“Patients wearing revolutionary Australian-invented Cochlear implants will soon enjoy speech and music delivered straight from an iPhone to their brain,” Chris Griffith reports for The Australian. “Apple said its accessibility engineering team had worked with Cochlear to adapt a special form of Bluetooth low-energy audio (LEA) that links an iPhone with the external part of a new Cochlear system known as the Nucleus 7 sound processor.”
“The breakthrough involves making sure that Bluetooth connectivity doesn’t rapidly exhaust the hearing system’s battery,” Griffith reports. “In the past, the only way an iPhone could link to a Cochlear implant was through a third device — extra technology that users had to carry with them. And they couldn’t monitor the Cochlear system from their phone.”
“More than 660,000 people in Australia with moderately severe to profound hearing loss are expected to get access to the Cochlear Nucleus 7 sound processor,” Griffith reports. “They’ll be able to receive phone calls, listen to iTunes music, watch movies and make FaceTime calls on their iPhone through the new hook-up… Apple’s director of accessibility Sarah Herrlinger said accessibility had been part of Apple’s DNA from the start. ‘It’s something that we are really passionate about as a company,’ she said.”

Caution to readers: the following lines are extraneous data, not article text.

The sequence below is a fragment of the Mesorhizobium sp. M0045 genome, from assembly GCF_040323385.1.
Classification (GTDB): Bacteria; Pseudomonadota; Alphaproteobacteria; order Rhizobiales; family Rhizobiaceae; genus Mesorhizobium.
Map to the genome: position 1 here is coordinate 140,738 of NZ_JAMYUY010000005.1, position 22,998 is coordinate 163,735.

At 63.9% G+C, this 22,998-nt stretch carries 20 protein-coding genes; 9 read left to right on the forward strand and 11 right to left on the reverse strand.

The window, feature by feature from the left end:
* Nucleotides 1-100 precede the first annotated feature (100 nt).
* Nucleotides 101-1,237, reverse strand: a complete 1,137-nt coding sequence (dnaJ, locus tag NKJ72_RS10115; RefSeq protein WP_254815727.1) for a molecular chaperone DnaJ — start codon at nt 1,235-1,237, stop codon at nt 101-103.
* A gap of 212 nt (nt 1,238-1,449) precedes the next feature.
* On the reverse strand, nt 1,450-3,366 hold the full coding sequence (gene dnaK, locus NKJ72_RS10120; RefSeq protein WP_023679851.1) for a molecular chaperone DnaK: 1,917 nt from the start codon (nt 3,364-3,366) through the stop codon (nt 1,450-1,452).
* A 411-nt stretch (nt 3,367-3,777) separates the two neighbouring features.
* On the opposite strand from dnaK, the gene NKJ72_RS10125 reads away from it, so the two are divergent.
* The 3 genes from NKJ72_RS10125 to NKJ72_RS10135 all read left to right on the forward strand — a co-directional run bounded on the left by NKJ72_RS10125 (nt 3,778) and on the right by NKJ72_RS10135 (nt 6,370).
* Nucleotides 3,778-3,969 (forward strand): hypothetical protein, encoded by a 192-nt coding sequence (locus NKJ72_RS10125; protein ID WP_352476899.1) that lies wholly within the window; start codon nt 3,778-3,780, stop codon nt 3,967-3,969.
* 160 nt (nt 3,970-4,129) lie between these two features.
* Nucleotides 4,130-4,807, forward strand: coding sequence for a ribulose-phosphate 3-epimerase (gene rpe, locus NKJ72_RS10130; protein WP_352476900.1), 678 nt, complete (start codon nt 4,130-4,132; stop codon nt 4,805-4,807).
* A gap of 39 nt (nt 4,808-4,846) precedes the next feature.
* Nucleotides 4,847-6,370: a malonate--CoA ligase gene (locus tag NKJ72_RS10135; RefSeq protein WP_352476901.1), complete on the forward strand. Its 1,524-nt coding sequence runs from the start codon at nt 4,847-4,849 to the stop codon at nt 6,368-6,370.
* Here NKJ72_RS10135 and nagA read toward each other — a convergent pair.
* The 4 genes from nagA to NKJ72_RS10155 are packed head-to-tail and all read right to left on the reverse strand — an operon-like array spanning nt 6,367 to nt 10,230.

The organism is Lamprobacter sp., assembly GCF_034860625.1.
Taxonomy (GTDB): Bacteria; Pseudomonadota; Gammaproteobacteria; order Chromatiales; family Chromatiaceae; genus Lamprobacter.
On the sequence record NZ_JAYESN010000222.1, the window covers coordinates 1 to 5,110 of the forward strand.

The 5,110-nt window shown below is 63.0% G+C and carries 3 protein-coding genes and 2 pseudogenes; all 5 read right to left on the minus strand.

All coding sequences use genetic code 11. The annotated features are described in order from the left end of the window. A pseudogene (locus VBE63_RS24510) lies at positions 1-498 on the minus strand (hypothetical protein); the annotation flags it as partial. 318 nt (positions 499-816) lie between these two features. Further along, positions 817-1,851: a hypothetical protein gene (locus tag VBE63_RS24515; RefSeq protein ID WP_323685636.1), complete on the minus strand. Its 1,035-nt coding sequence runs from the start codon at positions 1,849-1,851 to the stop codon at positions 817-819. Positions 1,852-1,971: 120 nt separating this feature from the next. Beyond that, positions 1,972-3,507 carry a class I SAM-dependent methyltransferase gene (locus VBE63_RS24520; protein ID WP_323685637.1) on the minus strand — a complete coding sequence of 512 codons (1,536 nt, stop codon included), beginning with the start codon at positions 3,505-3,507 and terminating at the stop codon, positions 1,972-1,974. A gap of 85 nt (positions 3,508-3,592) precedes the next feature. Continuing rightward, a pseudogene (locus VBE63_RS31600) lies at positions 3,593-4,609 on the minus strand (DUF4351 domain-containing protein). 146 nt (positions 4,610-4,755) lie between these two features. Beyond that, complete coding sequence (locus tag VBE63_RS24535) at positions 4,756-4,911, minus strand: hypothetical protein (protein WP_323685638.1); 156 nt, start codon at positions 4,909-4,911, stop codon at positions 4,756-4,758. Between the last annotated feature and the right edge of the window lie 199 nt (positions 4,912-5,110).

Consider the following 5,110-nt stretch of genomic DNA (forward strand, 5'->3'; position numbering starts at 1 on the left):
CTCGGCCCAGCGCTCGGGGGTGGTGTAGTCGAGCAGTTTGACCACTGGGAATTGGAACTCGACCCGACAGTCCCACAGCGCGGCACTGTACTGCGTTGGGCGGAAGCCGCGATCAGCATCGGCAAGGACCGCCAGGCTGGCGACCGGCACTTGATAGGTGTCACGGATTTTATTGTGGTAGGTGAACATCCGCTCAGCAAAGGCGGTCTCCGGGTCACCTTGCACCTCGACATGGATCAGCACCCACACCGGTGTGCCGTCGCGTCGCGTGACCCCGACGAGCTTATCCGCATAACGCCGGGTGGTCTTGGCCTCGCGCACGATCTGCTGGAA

“Ms Herrlinger said the development work was undertaken by the Apple team and Cochlear in the US and Australia and across multiple companies with hearing aid products. The integration work took place over 2 to 3 years,” Griffith reports. “While Apple had worked integrating an iPhone with hearing aids, Cochlear was the first to connect a sound processor with an Apple device. The Cochlear system works with recent iPhone, iPad and iPod Touch models. The Nucleus 7 is to be launched in Australia today.
Read more in the full article here.
MacDailyNews Take: Accessibility is yet another of myriad examples where Apple leads the way by a wide margin!
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